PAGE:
The following is a guest post from Bryan Maltier, a personal finance blogger and entrepreneur who focuses on saving, investing, credit/debt, real estate, career/education advice, and insurance at Gajizmo.com.
Coming from a family where my father is an electrical engineer with an MBA and my mother has an accounting degree, it’s a given that I would feel strongly about education growing up. I’ve always believed that education is the fundamental source of change, one that can uplift civilizations and improve the standard of living for its citizens. When I use the term “education”, I don’t just mean “book smarts”. It can be argued that even a monkey can learn sign language with enough repetition and hard work, so anyone can probably learn math, science, reading skills, history, etc. with enough studying. As Mark Twain said, “I have never let my schooling interfere with my education.” Instead, I believe that a commitment to education, including school, encompasses a commitment to learning, innovating, creativity, hard work, time management, and discipline. The bottom line is, investing in your education can be the best investment you’ll ever make, which is why I firmly believe that students should attend the best university they can, regardless of tuition costs, assuming they are majoring in a high-potential, high-salary field such as engineering, business, computer science, nursing, medicine, law, etc. Essentially, I am referring to majors that result in professional careers. When it comes to spending the money on your child’s college education, or in some cases, personally taking on loans to put yourself through school, the amount of money shouldn’t be the primary metric for the basis of your decision. Instead, consider the return on investment – tangible and intangible.
A $100,000 Art Degree vs. Engineering/Business/Nursing Degree
The internet is littered with stories of art, education, English, or history majors with more than $100,000 in student’s loans, and most families use these examples as the basis for not sending their kids to high-tuition schools. Unfortunately, this is the most skewed and unfair example the opposing side can make. I completely agree with the fact that, unless that English or history major is the first step toward applying to law school, or that Bachelor’s degree in education is a stepping stone to a Master’s and a top administrative position at a high school, university, or school district, then getting a $100,000 degree to make $35,000, before taxes, is ridiculous (and that’s if you actually find a steady job). That makes about as much sense as Meg Whitman spending $141 million of her own money for the gubernatorial election in California, a position that pays $206,500 per year.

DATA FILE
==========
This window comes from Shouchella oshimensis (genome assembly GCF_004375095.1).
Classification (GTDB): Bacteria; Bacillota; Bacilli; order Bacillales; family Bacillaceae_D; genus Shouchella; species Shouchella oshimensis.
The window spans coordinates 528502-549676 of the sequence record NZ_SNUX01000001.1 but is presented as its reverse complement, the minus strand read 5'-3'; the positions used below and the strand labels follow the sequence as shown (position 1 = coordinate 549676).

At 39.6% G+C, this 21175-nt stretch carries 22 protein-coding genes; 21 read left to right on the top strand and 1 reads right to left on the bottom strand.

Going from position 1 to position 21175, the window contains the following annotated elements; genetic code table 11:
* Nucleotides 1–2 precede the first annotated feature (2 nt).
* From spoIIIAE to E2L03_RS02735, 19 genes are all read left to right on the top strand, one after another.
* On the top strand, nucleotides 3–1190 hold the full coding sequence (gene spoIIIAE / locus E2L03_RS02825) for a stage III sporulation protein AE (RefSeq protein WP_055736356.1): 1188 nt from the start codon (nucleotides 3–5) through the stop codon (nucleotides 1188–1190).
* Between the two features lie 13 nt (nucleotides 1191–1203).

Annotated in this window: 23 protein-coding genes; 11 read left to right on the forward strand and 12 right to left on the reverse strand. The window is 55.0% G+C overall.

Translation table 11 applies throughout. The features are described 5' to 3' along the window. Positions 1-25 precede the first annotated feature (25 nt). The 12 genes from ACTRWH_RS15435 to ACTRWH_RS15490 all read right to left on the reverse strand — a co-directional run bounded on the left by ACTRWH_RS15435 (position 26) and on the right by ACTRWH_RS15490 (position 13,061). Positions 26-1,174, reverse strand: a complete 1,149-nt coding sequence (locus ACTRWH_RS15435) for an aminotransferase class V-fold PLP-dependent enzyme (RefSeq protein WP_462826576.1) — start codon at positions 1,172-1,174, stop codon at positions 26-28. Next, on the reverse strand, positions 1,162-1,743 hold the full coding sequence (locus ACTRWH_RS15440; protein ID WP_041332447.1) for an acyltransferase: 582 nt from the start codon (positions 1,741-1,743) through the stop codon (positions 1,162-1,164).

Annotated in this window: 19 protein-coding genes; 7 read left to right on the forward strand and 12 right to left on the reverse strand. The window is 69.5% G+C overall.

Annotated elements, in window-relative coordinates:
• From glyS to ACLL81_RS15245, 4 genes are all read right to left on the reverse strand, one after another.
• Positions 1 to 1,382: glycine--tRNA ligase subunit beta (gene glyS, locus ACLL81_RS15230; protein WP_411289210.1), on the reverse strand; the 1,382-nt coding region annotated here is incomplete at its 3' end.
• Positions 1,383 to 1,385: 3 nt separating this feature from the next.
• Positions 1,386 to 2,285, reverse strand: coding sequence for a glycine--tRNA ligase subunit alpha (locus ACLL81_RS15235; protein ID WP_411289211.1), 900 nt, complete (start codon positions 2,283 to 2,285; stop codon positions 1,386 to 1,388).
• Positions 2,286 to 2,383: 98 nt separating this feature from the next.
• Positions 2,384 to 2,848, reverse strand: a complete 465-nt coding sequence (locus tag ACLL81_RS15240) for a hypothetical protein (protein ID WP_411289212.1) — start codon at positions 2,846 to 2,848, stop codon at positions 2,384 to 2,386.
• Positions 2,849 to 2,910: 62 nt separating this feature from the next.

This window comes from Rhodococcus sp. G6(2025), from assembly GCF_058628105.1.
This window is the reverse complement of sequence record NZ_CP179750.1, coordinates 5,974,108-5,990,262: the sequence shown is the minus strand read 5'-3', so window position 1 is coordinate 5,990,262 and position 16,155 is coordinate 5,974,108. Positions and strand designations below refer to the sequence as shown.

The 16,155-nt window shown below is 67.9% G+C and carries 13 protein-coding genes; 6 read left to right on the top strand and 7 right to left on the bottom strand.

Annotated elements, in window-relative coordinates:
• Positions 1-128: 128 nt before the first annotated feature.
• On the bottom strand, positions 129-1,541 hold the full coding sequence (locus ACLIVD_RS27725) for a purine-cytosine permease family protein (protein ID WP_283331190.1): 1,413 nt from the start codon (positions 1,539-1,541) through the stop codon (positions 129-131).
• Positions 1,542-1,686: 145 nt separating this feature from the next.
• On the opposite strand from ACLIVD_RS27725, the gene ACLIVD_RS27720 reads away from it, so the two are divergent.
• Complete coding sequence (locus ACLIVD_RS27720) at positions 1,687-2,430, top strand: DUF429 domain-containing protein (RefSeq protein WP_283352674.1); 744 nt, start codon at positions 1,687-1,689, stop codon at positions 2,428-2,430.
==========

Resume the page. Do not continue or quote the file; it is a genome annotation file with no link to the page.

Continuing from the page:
However, for a professional or technical degree within a profitable and growing industry, the figures change completely. If the difference for the average post-graduate salary between the number one business school, Harvard University, and the 24th program in the country, University of Notre Dame, is $120,000 versus $86,000, respectively, imagine what the difference is between top and mediocre schools.
Furthermore, let’s consider other great schools such as UCLA, USC, Berkeley (can you tell I live in California?), University of Texas–Austin, University of Wisconsin–Madison, Penn State, University of Washington, and Boston University: all things being equal between two job applicants, if one attended a well-known university while the other attended a random school you’ve never heard of, who would you hire?